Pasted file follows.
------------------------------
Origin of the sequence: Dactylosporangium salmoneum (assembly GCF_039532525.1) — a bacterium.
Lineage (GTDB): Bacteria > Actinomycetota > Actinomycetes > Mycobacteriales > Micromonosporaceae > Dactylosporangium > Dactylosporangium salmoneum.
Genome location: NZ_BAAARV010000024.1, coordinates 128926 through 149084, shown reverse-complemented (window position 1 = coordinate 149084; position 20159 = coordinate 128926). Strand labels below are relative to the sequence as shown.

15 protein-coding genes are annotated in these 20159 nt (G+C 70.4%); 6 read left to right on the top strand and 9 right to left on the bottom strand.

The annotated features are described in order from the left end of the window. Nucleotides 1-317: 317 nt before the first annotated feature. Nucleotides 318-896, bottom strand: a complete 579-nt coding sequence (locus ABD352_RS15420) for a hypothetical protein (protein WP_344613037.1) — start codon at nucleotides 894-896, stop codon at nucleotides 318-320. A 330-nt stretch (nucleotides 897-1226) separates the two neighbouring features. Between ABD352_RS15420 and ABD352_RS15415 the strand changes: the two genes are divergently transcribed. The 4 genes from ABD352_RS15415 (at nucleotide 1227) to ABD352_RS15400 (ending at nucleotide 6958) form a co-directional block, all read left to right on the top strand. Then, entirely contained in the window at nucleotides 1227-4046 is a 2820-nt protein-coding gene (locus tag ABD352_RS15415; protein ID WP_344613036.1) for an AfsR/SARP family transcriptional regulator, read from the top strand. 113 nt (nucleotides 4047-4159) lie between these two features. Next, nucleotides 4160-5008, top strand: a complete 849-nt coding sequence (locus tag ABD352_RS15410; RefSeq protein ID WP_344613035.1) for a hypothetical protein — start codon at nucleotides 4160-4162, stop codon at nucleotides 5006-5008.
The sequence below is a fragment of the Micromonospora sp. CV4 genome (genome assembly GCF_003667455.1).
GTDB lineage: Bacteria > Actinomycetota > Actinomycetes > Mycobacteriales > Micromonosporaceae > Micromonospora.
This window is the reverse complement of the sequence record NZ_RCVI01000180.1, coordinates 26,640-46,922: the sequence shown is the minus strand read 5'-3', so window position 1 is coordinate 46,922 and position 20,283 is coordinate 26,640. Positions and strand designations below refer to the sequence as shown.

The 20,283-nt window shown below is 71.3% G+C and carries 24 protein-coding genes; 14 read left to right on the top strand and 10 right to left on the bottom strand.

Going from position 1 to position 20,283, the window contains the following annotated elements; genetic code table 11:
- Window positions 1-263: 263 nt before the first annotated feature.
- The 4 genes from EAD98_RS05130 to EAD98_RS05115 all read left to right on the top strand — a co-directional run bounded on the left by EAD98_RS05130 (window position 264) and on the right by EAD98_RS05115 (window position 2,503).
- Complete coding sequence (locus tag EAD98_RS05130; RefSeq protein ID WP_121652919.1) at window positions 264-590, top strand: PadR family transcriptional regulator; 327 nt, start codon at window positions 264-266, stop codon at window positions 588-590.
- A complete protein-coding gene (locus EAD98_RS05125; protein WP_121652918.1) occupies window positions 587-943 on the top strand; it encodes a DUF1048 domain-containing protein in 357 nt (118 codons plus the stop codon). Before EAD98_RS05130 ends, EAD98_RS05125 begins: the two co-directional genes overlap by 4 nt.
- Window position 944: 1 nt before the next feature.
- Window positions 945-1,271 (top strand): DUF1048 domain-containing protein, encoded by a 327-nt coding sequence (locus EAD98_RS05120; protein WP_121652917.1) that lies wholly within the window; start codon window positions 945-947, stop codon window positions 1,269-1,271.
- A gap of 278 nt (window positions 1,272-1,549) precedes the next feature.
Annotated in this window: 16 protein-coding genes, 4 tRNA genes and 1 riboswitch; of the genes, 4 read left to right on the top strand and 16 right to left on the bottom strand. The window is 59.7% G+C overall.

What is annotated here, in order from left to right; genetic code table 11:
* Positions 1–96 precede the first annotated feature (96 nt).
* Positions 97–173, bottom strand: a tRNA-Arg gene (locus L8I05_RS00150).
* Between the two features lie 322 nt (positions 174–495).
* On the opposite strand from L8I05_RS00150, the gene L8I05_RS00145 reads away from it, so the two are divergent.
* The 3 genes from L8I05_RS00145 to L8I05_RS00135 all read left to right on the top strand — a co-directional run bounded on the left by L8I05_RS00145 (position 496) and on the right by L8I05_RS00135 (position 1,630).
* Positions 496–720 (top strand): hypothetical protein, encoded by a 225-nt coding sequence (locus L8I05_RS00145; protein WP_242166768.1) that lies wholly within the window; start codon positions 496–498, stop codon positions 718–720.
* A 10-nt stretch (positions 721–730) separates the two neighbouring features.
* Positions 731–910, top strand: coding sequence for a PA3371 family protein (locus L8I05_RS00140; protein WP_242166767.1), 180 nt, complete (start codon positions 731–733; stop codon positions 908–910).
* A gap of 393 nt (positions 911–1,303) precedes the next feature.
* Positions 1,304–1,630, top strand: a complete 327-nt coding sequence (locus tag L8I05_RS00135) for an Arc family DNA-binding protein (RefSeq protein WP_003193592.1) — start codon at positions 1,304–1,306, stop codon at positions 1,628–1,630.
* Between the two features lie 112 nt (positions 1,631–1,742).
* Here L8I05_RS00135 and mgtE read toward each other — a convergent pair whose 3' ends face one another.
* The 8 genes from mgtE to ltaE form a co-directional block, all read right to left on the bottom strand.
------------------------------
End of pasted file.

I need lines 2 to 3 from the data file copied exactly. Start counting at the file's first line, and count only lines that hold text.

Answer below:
Lineage (GTDB): Bacteria > Actinomycetota > Actinomycetes > Mycobacteriales > Micromonosporaceae > Dactylosporangium > Dactylosporangium salmoneum.
Genome location: NZ_BAAARV010000024.1, coordinates 128926 through 149084, shown reverse-complemented (window position 1 = coordinate 149084; position 20159 = coordinate 128926). Strand labels below are relative to the sequence as shown.